As this election season continues to gear up, we are celebrating one of 2020’s greatest milestones: the 100-year anniversary of the ratification of the 19th Amendment. The 19th Amendment guaranteed women’s right to vote in the US. (But it’s important to know that many women of color were not fully guaranteed this right until the Voting Act of 1965.) The 19th Amendment’s ratification came after more than 70 years of women and men campaigning to convince both political parties to support it. Suffragettes made themselves heard with marches, lobbying, and even hunger strikes to secure the voting rights we enjoy today.
On this important anniversary, the TTM team is reflecting on what it means to us. Take a look at some of our thoughts below - and keep reading to learn more about a special project we launched to honor the amendment.
Why the 19th Amendment Matters to Team TTM
“The 19th Amendment means that I have the opportunity to help shape the future of our country - and the world - through my vote. It means that my voice is just as valuable at the ballot box as anyone else’s - and that I will exercise that right in honor of everyone who fought to win that freedom for me.” - Jane
“The 19th Amendment was an important step forward in creating equality for all Americans and reminds us of the power we have to create change.”- Danielle
“The 100th anniversary of the 19th Amendment reminds me of how lucky I am to have been born in a country and an era where I have the right to vote. Fortunately, in all democracies today, all women now have the right to vote. However, this has only been the case since 2015 for some places, and there still remain restrictions on women to actually make it to the polls and to vote freely. So, for those of us who can vote, we definitely should!! We should also work to help women everywhere to enjoy this right and privilege.”-Kristiane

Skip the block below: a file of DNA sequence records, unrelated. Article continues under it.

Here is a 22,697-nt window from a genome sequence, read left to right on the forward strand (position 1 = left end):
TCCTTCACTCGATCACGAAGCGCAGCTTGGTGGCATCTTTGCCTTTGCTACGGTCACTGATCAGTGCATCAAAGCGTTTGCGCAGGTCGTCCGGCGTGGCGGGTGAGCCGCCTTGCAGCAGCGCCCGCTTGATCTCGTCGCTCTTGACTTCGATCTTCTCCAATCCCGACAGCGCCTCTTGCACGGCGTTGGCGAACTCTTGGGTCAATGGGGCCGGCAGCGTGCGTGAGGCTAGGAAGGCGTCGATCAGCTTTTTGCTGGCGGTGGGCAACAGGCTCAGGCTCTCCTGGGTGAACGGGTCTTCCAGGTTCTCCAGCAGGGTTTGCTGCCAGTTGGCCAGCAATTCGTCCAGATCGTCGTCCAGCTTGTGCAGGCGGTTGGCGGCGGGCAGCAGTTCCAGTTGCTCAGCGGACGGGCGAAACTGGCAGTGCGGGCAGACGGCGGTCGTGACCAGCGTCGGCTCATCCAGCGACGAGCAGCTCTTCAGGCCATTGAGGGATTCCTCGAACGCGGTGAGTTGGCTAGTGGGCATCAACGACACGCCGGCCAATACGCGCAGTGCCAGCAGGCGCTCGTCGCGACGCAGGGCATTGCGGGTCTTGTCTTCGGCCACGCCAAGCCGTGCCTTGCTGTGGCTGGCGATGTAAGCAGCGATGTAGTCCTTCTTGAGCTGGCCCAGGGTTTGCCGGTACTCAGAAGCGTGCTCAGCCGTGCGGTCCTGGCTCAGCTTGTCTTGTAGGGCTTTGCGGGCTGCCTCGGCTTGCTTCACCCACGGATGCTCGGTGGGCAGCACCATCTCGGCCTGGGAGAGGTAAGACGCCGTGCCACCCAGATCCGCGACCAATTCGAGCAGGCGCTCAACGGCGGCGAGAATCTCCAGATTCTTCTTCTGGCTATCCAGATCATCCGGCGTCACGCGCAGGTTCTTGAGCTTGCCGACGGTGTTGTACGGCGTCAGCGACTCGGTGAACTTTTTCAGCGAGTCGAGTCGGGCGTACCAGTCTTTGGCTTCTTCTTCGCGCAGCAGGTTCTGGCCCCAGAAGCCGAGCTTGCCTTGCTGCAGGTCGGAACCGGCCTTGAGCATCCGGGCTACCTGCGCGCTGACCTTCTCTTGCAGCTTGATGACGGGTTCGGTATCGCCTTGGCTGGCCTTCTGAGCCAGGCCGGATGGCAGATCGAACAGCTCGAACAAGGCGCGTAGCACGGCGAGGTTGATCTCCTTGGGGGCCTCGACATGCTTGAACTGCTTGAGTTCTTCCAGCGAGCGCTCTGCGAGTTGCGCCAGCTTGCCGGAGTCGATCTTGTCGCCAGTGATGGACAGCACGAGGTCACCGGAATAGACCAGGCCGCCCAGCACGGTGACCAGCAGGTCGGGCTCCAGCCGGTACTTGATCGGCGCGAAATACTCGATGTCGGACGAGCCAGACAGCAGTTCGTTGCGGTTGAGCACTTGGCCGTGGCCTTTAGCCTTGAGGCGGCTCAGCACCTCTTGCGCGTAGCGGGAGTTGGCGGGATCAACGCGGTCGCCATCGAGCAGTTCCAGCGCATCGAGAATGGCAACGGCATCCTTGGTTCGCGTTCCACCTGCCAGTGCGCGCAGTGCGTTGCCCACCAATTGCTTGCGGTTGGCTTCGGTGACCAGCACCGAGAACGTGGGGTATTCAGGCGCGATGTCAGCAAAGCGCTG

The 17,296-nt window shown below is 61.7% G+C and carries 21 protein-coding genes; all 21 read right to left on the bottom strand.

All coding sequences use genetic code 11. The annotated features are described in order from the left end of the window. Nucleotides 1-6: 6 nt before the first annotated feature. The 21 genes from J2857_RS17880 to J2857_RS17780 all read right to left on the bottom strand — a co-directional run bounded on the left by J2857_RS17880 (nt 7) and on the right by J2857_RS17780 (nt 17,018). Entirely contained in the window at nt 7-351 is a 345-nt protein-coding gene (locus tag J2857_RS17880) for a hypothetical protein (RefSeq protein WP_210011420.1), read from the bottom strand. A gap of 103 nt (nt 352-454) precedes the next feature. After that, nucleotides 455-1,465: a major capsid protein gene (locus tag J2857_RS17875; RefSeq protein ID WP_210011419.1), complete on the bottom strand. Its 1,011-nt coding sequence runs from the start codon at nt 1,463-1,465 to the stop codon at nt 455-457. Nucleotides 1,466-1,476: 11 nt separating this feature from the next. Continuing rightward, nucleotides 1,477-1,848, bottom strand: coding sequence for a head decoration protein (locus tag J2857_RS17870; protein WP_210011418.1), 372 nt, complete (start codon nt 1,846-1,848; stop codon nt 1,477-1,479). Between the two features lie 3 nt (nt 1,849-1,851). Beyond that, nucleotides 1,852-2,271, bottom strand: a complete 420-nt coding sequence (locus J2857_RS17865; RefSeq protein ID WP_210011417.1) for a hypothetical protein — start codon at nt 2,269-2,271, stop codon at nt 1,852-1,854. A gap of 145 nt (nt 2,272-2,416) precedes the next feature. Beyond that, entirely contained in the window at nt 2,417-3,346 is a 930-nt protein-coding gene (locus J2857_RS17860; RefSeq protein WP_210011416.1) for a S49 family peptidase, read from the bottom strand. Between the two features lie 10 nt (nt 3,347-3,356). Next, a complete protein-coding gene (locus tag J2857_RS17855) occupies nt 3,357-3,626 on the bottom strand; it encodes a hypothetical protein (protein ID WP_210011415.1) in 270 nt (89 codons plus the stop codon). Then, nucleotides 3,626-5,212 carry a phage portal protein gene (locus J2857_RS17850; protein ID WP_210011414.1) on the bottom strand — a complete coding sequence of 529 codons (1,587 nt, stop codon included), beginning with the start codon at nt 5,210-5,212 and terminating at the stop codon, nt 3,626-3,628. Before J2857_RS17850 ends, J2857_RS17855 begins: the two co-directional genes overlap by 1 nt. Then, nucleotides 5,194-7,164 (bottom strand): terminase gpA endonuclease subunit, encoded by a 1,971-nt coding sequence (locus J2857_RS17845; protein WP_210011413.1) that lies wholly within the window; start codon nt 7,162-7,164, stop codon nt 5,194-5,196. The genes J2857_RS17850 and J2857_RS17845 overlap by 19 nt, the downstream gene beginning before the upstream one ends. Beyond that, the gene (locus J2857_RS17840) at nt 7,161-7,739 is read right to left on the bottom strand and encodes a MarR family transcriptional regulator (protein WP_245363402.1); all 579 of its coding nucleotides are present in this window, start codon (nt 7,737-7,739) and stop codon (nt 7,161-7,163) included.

“As a young Portuguese woman, the 19th Amendment and women's suffrage for me is extremely important. Portugal and the United States followed a similar path to voting equality. The United States had partial suffrage for women with the ratification of the 19th Amendment in 1920 and full suffrage actualised in 1965 (when women of all races were finally allowed to vote). In Portugal, conditional women's suffrage was granted in the 1930s and all restrictions on women to vote were lifted in the 1970s (when women of all levels of education were finally allowed to vote). Present day, I am privileged to live in a society where I am free to vote and have a voice, in a world where unfortunately a lot of girls and women are still not allowed such a fundamental human right.” -Mariana
“As I reflect on the 19th Amendment, the quote from Susan B. Anthony comes to mind: ‘Someone struggled for your right to vote. Use it.’ It’s a great privilege to be able to exercise my right to vote and I am grateful for all of those that have come before me to help create and protect our rights for democracy in our country.” - Cindy
“In the 2018 election, a woman standing next to me in line at the polls said, ‘People died for this. I don’t mind waiting in line for a few minutes.’ Her words stuck with me these last two years, and I hope they always do. I hope I never take for granted that I have the opportunity to even stand in a voting line at all. Remembering that many women before me did not have this right - and fought so hard so that we would have it today - keeps me motivated to always use my voice.” - Claire
TTM’s Limited Edition 19th Amendment Scarf
To mark this occasion, we partnered with a group of fantastic makers to create a limited edition silk scarf. These beauties are ethically made in a women-owned and operated factory in India, with $15 of each purchase donated to women’s organizations.
So far, the making of these scarves has created 100 hours of fair wage work for our talented female makers. To us, sharing economic opportunity (and in turn, a voice) with our sisters around the world is the perfect way to celebrate this amendment. If you’d like to grab a scarf for yourself, you can pre-order one here.Another way you can celebrate is to vote! Whether you vote by mail or in person, early or on election day, make your voice heard in the 2020 election. Our ancestors fought hard so we’d have the chance.